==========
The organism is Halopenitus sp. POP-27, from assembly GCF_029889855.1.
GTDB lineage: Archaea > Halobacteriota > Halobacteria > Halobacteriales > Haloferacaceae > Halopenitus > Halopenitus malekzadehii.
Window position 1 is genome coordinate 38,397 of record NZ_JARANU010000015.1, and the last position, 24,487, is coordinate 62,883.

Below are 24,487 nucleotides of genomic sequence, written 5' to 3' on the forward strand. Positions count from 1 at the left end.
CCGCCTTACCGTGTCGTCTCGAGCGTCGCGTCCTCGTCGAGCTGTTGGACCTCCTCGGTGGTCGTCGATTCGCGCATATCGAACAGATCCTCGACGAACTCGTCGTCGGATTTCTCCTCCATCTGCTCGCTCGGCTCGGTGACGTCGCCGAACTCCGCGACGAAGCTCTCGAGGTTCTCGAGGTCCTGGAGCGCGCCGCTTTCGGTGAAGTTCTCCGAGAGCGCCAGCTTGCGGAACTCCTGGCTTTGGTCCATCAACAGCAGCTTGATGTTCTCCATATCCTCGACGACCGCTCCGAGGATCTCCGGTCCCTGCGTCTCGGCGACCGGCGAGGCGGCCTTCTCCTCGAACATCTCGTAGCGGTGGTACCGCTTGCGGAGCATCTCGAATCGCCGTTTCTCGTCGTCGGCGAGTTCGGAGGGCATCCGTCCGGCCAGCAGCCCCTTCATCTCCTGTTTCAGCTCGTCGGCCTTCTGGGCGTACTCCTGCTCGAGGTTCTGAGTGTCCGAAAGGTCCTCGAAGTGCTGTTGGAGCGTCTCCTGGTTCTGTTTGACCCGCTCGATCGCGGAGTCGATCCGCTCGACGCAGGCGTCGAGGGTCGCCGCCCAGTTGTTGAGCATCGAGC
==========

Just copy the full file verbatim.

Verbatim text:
The organism is Halopenitus sp. POP-27, from assembly GCF_029889855.1.
GTDB lineage: Archaea > Halobacteriota > Halobacteria > Halobacteriales > Haloferacaceae > Halopenitus > Halopenitus malekzadehii.
Window position 1 is genome coordinate 38,397 of record NZ_JARANU010000015.1, and the last position, 24,487, is coordinate 62,883.

Below are 24,487 nucleotides of genomic sequence, written 5' to 3' on the forward strand. Positions count from 1 at the left end.
CCGCCTTACCGTGTCGTCTCGAGCGTCGCGTCCTCGTCGAGCTGTTGGACCTCCTCGGTGGTCGTCGATTCGCGCATATCGAACAGATCCTCGACGAACTCGTCGTCGGATTTCTCCTCCATCTGCTCGCTCGGCTCGGTGACGTCGCCGAACTCCGCGACGAAGCTCTCGAGGTTCTCGAGGTCCTGGAGCGCGCCGCTTTCGGTGAAGTTCTCCGAGAGCGCCAGCTTGCGGAACTCCTGGCTTTGGTCCATCAACAGCAGCTTGATGTTCTCCATATCCTCGACGACCGCTCCGAGGATCTCCGGTCCCTGCGTCTCGGCGACCGGCGAGGCGGCCTTCTCCTCGAACATCTCGTAGCGGTGGTACCGCTTGCGGAGCATCTCGAATCGCCGTTTCTCGTCGTCGGCGAGTTCGGAGGGCATCCGTCCGGCCAGCAGCCCCTTCATCTCCTGTTTCAGCTCGTCGGCCTTCTGGGCGTACTCCTGCTCGAGGTTCTGAGTGTCCGAAAGGTCCTCGAAGTGCTGTTGGAGCGTCTCCTGGTTCTGTTTGACCCGCTCGATCGCGGAGTCGATCCGCTCGACGCAGGCGTCGAGGGTCGCCGCCCAGTTGTTGAGCATCGAGC